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Veteran photographer files infringement claim against artist who painted a ‘replica’ of her work

Cheryl Miller, a veteran Massachusetts photographer, filed an infringement claim against a New York artist with the Copyright Claims Board, a new federal tribunal that is said to have the potential to “revolutionize” how artists confront copyright violations.

The artwork in question is the painting by Nate Ladson, which Miller believes is a replica of her more than 4-decade-old photograph titled “Sunglass Corner.” Ladson’s painting was posted on Facebook and has been featured in a few Manhattan art exhibitions. At first glance, it cannot be denied that it practically mirrors the veteran’s photograph.

Sunglass Corner by Cheryl Miller
via Cheryl Miller / Copyright Claims Board
Painting by Nate Ladson
via Nate Ladson

Miller’s work is a black-and-white photograph taken in Manhattan’s Harlem area, which features four old Black men standing in front of a store with the words of the artwork’s title written on the store’s window. She claims that the publication and exhibition of her shot helped boost her 40–year-long career. It was also reported that the individual limited edition prints were sold for more than $1,500 to collectors.

In his defense, Ladson has stated that he based his painting on an old photograph from the book “Harlem on My Mind: Cultural Capital of Black America, 1900-1968,” which was published in year 1969.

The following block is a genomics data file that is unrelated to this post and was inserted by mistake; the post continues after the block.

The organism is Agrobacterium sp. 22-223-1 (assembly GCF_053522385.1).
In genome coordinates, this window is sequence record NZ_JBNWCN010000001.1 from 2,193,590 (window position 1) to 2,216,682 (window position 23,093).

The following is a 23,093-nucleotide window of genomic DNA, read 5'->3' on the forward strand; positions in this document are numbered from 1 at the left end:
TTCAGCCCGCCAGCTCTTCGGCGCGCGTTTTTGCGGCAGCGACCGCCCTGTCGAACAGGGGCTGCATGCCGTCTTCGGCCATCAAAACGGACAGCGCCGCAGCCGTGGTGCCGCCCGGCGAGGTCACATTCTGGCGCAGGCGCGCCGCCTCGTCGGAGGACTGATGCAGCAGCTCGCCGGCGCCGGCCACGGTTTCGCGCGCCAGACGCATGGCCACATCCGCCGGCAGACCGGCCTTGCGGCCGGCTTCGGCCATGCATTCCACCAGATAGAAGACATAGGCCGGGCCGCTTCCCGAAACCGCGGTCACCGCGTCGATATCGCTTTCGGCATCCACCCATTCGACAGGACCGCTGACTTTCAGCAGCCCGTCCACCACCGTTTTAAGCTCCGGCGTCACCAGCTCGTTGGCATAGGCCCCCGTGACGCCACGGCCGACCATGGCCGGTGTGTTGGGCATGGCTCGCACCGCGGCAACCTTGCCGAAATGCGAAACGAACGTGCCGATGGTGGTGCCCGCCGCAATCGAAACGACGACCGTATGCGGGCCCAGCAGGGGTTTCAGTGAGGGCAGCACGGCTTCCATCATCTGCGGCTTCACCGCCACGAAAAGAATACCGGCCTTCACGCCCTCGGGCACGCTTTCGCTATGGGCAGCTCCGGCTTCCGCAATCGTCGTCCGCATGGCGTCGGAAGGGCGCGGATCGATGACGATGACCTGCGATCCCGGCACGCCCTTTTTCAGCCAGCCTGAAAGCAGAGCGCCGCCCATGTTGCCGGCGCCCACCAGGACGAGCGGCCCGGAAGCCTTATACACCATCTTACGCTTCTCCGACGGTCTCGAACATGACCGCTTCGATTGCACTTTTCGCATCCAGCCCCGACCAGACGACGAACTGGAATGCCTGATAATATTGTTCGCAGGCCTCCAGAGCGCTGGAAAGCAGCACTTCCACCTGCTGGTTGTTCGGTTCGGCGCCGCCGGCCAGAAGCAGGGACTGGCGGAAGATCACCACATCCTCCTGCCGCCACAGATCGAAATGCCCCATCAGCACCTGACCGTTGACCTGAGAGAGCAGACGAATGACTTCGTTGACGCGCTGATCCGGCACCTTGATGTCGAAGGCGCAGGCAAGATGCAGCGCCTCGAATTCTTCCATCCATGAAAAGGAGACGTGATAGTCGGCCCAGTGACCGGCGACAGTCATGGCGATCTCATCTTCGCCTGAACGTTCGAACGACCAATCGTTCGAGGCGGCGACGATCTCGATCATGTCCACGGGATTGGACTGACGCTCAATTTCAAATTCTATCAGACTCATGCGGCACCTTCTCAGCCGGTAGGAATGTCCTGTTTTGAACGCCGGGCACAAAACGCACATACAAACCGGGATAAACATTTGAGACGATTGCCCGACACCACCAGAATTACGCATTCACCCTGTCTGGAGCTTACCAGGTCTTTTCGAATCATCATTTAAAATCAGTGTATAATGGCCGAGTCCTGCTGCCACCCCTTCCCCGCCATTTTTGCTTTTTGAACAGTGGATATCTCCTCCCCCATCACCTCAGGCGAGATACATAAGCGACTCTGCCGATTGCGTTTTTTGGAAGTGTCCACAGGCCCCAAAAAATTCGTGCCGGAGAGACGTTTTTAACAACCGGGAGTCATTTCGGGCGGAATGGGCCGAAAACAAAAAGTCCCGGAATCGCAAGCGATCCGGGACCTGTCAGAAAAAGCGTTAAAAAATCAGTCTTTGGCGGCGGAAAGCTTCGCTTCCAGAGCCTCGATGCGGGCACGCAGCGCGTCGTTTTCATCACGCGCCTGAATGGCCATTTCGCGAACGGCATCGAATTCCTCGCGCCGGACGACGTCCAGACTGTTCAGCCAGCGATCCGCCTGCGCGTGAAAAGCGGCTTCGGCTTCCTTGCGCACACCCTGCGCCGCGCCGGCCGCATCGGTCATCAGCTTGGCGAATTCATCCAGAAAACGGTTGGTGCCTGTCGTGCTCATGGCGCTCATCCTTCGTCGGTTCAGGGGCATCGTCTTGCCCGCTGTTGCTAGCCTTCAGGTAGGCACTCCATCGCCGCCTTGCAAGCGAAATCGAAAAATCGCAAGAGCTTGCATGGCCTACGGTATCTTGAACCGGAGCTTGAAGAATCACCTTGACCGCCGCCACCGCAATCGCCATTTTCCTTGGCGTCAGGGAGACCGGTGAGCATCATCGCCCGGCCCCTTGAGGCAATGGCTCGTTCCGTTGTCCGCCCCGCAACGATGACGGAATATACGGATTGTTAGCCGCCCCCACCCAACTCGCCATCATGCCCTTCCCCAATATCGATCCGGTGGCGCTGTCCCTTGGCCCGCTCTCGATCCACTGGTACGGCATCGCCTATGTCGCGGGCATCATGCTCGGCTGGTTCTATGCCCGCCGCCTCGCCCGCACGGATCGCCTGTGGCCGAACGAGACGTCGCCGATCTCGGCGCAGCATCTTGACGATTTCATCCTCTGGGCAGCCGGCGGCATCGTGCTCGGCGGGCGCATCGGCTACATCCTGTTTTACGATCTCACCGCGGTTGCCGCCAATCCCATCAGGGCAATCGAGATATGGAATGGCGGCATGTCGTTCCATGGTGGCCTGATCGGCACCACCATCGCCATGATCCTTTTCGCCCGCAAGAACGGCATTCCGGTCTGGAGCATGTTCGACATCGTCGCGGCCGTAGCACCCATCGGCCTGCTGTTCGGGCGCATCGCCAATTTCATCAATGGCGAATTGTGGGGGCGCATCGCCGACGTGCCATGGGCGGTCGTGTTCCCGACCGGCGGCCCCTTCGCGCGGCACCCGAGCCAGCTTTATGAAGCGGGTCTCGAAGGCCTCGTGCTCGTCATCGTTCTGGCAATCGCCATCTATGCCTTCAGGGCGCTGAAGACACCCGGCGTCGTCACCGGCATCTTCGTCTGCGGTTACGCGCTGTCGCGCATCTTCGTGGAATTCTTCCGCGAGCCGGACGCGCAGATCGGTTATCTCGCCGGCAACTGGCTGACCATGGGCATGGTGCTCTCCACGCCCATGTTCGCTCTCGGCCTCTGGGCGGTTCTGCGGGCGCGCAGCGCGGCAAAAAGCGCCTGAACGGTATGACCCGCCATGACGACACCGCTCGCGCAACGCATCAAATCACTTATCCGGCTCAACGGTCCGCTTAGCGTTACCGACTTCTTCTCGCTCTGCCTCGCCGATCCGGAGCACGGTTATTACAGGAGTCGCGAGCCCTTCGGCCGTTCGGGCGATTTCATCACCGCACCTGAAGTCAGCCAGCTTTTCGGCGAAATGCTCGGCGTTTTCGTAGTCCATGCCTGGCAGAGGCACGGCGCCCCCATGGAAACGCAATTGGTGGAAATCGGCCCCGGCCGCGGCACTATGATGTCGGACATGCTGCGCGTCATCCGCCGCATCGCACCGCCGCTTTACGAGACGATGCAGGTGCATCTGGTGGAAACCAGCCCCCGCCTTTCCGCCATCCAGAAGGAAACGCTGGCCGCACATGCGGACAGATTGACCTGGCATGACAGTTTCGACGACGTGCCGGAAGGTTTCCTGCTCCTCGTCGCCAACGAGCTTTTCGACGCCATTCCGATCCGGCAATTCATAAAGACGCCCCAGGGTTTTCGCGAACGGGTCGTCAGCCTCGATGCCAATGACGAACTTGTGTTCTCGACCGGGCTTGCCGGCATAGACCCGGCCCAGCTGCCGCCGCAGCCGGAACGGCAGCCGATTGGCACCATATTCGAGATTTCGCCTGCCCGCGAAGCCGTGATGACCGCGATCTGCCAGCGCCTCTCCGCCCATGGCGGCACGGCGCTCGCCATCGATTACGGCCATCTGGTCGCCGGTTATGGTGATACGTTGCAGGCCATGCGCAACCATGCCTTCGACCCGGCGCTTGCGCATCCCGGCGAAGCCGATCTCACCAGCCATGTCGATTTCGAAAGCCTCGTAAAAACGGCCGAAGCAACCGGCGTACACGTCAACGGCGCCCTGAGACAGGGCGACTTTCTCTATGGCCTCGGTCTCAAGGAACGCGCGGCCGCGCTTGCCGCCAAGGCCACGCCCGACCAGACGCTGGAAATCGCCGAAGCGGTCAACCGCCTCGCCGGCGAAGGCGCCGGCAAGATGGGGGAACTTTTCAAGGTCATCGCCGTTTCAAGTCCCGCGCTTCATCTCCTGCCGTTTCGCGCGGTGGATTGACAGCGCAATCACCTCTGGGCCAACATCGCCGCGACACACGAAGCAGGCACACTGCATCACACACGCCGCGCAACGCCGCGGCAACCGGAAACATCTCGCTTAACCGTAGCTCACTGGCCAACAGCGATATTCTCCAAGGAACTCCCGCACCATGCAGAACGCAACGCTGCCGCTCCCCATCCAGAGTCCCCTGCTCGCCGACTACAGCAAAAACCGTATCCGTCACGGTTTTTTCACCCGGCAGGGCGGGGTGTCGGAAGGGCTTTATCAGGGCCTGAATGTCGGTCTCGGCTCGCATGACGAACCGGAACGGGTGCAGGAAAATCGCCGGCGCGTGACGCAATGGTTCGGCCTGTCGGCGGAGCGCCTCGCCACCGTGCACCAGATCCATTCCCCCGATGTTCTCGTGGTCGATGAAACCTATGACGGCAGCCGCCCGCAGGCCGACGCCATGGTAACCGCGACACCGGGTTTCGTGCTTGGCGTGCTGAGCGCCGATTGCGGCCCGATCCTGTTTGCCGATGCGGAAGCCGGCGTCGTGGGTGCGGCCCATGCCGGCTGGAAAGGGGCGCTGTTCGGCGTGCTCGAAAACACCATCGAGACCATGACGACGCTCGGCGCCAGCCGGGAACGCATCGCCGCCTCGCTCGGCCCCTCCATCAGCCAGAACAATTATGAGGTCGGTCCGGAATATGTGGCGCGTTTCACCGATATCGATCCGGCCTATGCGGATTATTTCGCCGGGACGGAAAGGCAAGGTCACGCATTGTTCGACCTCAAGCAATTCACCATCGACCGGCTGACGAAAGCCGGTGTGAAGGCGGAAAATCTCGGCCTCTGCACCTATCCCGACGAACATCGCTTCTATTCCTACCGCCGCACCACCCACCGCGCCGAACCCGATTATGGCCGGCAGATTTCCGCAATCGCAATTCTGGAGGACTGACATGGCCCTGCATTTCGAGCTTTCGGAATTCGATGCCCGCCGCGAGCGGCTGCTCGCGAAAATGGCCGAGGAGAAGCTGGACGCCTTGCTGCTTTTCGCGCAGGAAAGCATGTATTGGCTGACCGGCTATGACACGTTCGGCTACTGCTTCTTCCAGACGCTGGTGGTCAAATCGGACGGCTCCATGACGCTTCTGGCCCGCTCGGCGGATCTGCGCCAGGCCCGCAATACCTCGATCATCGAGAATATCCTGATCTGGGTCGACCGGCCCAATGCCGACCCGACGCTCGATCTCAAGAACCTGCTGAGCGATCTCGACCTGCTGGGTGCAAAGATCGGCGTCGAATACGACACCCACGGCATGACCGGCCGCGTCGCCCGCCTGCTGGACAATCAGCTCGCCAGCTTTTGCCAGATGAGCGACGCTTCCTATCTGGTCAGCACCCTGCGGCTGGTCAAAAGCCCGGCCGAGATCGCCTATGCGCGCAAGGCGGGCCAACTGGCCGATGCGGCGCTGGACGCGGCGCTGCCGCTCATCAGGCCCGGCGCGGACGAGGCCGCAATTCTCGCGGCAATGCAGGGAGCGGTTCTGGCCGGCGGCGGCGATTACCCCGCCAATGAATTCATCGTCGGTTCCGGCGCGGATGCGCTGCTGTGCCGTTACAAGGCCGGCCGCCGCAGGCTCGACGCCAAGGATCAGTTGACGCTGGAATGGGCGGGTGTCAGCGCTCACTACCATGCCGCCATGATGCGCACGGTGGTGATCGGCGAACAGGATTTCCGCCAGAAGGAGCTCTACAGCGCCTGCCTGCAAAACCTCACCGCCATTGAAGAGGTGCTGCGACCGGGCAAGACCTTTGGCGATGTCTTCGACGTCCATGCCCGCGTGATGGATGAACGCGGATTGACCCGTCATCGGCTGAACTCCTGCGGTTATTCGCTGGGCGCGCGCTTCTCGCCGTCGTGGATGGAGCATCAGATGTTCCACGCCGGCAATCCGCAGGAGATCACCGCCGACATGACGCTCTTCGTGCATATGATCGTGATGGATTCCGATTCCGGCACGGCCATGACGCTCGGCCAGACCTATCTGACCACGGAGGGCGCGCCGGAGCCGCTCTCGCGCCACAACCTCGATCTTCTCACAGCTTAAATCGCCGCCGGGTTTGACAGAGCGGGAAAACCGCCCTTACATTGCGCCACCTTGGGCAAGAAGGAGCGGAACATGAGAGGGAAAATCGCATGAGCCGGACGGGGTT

However, contrary to his claims, the Daily News reports that images that resemble Miller’s works do not appear anywhere in the 258-page book from which he drew his inspiration.

Miller filed the claim under the CCB tribunal that was established by the Copyright Alternative in Small-Claims Enforcement (CASE) Act of 2020  to allow creators a small claims court-style system to challenge copyright violations. The wrongful activities mentioned in Miller’s complaint included the creation of “a derivative work.”

Furthermore, Miller has sought $30,000 in damages, the highest amount that may be imposed by the board.
“As a photographer for over 40 years, ‘Sunglass Corner’ is my signature photographic piece. It is the image that I am known for and is easily recognizable as my work,” Miller stated.

“Reproducing the image cheapens and devalues it tremendously. I’ve invested years, time and money honing my craft and skill as a self-taught photographer,” she added.

Miller shared that this is not the first case of unauthorized reproduction of her “Sunglass Corner” photo. In 2002, the artist who copied the photo had to destroy all the replicas and forfeit all his earnings from the copies.

The CCB just started hearing cases in June, and Miller’s is one of the first that has garnered significant media attention. Should Miller win, her case could serve as an example of the three-member tribunal’s effectiveness in helping small artists pursue reparations after copyright infringement. On the other hand, If Ladson prevails in his defense, it could give independent artists the confidence to utilize photographs as inspiration without worrying about possible legal consequences.

Whatever the ruling may be, this lawsuit may establish clearer guidelines on how emerging artists should use other’s photographs as work references.

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